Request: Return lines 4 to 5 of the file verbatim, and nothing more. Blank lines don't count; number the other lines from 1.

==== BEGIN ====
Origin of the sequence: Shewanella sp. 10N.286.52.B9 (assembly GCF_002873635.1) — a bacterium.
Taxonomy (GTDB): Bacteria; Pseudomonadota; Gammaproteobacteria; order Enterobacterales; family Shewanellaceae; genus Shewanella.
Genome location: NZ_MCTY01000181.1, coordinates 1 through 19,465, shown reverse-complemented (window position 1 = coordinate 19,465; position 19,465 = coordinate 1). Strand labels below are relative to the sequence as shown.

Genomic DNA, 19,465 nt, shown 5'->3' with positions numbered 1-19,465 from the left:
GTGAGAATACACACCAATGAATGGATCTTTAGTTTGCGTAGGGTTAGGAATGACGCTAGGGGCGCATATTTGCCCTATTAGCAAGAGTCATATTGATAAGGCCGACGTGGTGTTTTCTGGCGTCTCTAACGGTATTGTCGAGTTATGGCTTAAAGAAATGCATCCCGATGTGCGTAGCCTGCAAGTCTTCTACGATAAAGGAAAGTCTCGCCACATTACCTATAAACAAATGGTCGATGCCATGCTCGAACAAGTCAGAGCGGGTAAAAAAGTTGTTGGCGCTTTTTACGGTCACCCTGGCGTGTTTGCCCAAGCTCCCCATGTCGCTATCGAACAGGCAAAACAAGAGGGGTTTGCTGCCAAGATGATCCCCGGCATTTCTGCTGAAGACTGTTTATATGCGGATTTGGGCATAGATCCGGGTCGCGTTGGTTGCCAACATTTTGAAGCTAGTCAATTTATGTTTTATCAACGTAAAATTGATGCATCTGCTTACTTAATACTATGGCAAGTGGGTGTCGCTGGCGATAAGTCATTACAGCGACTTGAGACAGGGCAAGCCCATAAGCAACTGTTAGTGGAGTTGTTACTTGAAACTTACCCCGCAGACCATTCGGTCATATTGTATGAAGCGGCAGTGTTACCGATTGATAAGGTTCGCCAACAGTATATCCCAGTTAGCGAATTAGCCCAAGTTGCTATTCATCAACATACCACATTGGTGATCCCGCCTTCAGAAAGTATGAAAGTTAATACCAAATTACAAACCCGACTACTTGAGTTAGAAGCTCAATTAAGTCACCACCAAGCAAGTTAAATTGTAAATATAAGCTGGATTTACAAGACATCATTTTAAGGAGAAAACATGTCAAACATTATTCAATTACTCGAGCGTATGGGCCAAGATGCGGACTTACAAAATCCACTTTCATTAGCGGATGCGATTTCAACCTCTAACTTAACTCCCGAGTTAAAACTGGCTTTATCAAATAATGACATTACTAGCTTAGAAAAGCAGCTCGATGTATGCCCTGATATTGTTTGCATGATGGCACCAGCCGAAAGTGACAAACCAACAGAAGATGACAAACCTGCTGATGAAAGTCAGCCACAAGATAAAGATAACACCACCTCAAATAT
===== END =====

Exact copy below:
Genomic DNA, 19,465 nt, shown 5'->3' with positions numbered 1-19,465 from the left:
GTGAGAATACACACCAATGAATGGATCTTTAGTTTGCGTAGGGTTAGGAATGACGCTAGGGGCGCATATTTGCCCTATTAGCAAGAGTCATATTGATAAGGCCGACGTGGTGTTTTCTGGCGTCTCTAACGGTATTGTCGAGTTATGGCTTAAAGAAATGCATCCCGATGTGCGTAGCCTGCAAGTCTTCTACGATAAAGGAAAGTCTCGCCACATTACCTATAAACAAATGGTCGATGCCATGCTCGAACAAGTCAGAGCGGGTAAAAAAGTTGTTGGCGCTTTTTACGGTCACCCTGGCGTGTTTGCCCAAGCTCCCCATGTCGCTATCGAACAGGCAAAACAAGAGGGGTTTGCTGCCAAGATGATCCCCGGCATTTCTGCTGAAGACTGTTTATATGCGGATTTGGGCATAGATCCGGGTCGCGTTGGTTGCCAACATTTTGAAGCTAGTCAATTTATGTTTTATCAACGTAAAATTGATGCATCTGCTTACTTAATACTATGGCAAGTGGGTGTCGCTGGCGATAAGTCATTACAGCGACTTGAGACAGGGCAAGCCCATAAGCAACTGTTAGTGGAGTTGTTACTTGAAACTTACCCCGCAGACCATTCGGTCATATTGTATGAAGCGGCAGTGTTACCGATTGATAAGGTTCGCCAACAGTATATCCCAGTTAGCGAATTAGCCCAAGTTGCTATTCATCAACATACCACATTGGTGATCCCGCCTTCAGAAAGTATGAAAGTTAATACCAAATTACAAACCCGACTACTTGAGTTAGAAGCTCAATTAAGTCACCACCAAGCAAGTTAAATTGTAAATATAAGCTGGATTTACAAGACATCATTTTAAGGAGAAAACATGTCAAACATTATTCAATTACTCGAGCGTATGGGCCAAGATGCGGACTTACAAAATCCACTTTCATTAGCGGATGCGATTTCAACCTCTAACTTAACTCCCGAGTTAAAACTGGCTTTATCAAATAATGACATTACTAGCTTAGAAAAGCAGCTCGATGTATGCCCTGATATTGTTTGCATGATGGCACCAGCCGAAAGTGACAAACCAACAGAAGATGACAAACCTGCTGATGAAAGTCAGCCACAAGATAAAGATAACACCACCTCAAATAT